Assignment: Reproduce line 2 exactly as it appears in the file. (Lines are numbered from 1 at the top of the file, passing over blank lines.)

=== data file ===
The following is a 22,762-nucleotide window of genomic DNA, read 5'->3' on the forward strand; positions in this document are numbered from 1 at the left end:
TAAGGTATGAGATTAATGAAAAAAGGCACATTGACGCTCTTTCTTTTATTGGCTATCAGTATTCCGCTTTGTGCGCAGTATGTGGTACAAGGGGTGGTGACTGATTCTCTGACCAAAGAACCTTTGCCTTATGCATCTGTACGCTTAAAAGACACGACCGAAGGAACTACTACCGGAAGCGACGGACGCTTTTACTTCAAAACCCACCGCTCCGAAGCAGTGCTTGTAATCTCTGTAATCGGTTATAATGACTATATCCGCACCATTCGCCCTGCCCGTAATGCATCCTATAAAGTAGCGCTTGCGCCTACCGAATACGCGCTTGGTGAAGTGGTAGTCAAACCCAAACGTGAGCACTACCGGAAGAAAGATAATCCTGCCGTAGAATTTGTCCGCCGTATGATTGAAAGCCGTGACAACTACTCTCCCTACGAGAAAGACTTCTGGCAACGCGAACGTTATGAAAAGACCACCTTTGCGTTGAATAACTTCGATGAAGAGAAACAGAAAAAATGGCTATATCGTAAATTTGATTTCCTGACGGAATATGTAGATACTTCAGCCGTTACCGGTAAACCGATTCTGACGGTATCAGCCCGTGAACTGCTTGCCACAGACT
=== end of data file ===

TAAGGTATGAGATTAATGAAAAAAGGCACATTGACGCTCTTTCTTTTATTGGCTATCAGTATTCCGCTTTGTGCGCAGTATGTGGTACAAGGGGTGGTGACTGATTCTCTGACCAAAGAACCTTTGCCTTATGCATCTGTACGCTTAAAAGACACGACCGAAGGAACTACTACCGGAAGCGACGGACGCTTTTACTTCAAAACCCACCGCTCCGAAGCAGTGCTTGTAATCTCTGTAATCGGTTATAATGACTATATCCGCACCATTCGCCCTGCCCGTAATGCATCCTATAAAGTAGCGCTTGCGCCTACCGAATACGCGCTTGGTGAAGTGGTAGTCAAACCCAAACGTGAGCACTACCGGAAGAAAGATAATCCTGCCGTAGAATTTGTCCGCCGTATGATTGAAAGCCGTGACAACTACTCTCCCTACGAGAAAGACTTCTGGCAACGCGAACGTTATGAAAAGACCACCTTTGCGTTGAATAACTTCGATGAAGAGAAACAGAAAAAATGGCTATATCGTAAATTTGATTTCCTGACGGAATATGTAGATACTTCAGCCGTTACCGGTAAACCGATTCTGACGGTATCAGCCCGTGAACTGCTTGCCACAGACT